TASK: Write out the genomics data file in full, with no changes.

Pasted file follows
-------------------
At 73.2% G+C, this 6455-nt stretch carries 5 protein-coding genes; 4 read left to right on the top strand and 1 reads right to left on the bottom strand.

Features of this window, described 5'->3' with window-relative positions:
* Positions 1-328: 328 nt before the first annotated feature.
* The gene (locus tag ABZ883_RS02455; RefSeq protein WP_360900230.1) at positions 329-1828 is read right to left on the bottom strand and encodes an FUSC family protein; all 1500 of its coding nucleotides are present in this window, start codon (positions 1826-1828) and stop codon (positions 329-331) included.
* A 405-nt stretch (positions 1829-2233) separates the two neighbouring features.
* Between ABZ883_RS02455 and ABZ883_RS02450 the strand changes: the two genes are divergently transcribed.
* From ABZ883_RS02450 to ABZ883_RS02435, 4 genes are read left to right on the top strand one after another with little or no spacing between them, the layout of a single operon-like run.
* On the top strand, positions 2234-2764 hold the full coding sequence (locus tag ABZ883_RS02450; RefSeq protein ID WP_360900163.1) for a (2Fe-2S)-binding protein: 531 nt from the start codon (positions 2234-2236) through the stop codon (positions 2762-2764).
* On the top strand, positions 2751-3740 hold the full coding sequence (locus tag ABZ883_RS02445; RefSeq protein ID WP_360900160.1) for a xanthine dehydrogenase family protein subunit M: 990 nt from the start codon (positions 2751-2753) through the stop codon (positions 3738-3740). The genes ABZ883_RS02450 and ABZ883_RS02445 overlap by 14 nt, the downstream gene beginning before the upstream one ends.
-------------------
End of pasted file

At 73.2% G+C, this 6455-nt stretch carries 5 protein-coding genes; 4 read left to right on the top strand and 1 reads right to left on the bottom strand.

Features of this window, described 5'->3' with window-relative positions:
* Positions 1-328: 328 nt before the first annotated feature.
* The gene (locus tag ABZ883_RS02455; RefSeq protein WP_360900230.1) at positions 329-1828 is read right to left on the bottom strand and encodes an FUSC family protein; all 1500 of its coding nucleotides are present in this window, start codon (positions 1826-1828) and stop codon (positions 329-331) included.
* A 405-nt stretch (positions 1829-2233) separates the two neighbouring features.
* Between ABZ883_RS02455 and ABZ883_RS02450 the strand changes: the two genes are divergently transcribed.
* From ABZ883_RS02450 to ABZ883_RS02435, 4 genes are read left to right on the top strand one after another with little or no spacing between them, the layout of a single operon-like run.
* On the top strand, positions 2234-2764 hold the full coding sequence (locus tag ABZ883_RS02450; RefSeq protein ID WP_360900163.1) for a (2Fe-2S)-binding protein: 531 nt from the start codon (positions 2234-2236) through the stop codon (positions 2762-2764).
* On the top strand, positions 2751-3740 hold the full coding sequence (locus tag ABZ883_RS02445; RefSeq protein ID WP_360900160.1) for a xanthine dehydrogenase family protein subunit M: 990 nt from the start codon (positions 2751-2753) through the stop codon (positions 3738-3740). The genes ABZ883_RS02450 and ABZ883_RS02445 overlap by 14 nt, the downstream gene beginning before the upstream one ends.